If the key file is "-", stdin will be used. This is different
from how cryptsetup usually reads from stdin. See section NOTES
ON PASSWORD PROCESSING for more information.
Use pre-generated master key stored in file. For luksFormat it
allows LUKS header reformatting with the same master key (if all
other parameters are the same existing encrypted data remains
For luksAddKey it allows adding new passphrase with only master
For LUKS operations that add key material, this options allows
to you specify which key slot is selected for the new key. This
option can be used for luksFormat and luksAddKey.
set key size in bits. Has to be a multiple of 8 bits. The key
size is limited by the used cipher. See output of /proc/crypto
for more information. Can be used for create or luksFormat, all
other LUKS actions will use key-size specified by the LUKS
header. Default is 128 for luksFormat and 256 for create.
For luksOpen this option specifies number of bits read from the
key-file (default is exhaustive read from key-file).
force the size of the underlying device in sectors. This option
is only relevant for create and resize action.
start offset in the backend device. This option is only
relevant for create action.
how many sectors of the encrypted data to skip at the beginning.
This is different from the --offset options with respect to IV
calculations. Using --offset will shift the IV calculation by
the same negative amount. Hence, if --offset n, sector n will be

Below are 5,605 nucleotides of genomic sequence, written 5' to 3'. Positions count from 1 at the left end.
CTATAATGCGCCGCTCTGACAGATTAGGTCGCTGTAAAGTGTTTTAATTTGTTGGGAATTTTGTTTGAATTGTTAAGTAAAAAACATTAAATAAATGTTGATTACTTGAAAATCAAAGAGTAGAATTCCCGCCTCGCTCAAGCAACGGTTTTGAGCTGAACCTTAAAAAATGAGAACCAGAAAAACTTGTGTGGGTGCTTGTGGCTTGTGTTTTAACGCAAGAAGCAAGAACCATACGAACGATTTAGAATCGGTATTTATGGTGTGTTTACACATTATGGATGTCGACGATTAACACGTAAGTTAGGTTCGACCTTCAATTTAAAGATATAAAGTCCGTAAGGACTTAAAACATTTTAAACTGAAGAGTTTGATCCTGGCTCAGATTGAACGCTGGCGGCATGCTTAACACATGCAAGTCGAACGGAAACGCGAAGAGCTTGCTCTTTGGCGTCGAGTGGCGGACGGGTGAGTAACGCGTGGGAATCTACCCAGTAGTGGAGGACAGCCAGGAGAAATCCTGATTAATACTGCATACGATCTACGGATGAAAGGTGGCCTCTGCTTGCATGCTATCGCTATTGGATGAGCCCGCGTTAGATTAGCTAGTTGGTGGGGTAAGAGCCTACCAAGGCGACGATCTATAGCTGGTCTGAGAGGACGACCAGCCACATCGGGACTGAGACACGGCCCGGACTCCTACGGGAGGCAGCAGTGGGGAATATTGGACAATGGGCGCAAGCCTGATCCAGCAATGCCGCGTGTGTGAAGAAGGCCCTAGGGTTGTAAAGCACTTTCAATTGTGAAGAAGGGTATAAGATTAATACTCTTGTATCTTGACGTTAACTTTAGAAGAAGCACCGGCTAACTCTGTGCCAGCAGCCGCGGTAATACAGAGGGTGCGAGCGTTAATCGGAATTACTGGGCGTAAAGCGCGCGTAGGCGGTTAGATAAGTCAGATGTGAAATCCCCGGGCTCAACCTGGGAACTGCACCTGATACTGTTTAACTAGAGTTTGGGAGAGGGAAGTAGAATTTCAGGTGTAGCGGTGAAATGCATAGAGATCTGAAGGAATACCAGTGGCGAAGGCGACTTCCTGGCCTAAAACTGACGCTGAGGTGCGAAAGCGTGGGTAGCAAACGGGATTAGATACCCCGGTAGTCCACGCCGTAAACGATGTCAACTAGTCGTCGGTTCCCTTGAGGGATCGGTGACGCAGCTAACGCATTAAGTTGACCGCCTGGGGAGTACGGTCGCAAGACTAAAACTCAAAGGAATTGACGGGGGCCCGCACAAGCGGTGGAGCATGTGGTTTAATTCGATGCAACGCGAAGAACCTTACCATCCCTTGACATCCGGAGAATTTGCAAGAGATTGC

the first sector on the mapping with IV 0. Using --skip would
have resulted in sector n being the first sector also, but with
IV n. This option is only relevant for create action.
set up a read-only mapping.
The number of milliseconds to spend with PBKDF2 password
processing. This option is only relevant to the LUKS operations
as luksFormat or luksAddKey.
Do not ask for confirmation. Use with care! This option is only
relevant for luksFormat, luksAddKey, luksRemoveKey or
The number of seconds to wait before timeout. This option is
relevant every time a password is asked, like create, luksOpen,
luksFormat or luksAddKey. It has no effect if used in
conjunction with --key-file.
How often the input of the passphrase shall be retried. This
option is relevant every time a password is asked, like create,
luksOpen, luksFormat or luksAddKey. The default is 3 tries.
Align payload at a boundary of value 512-byte sectors. This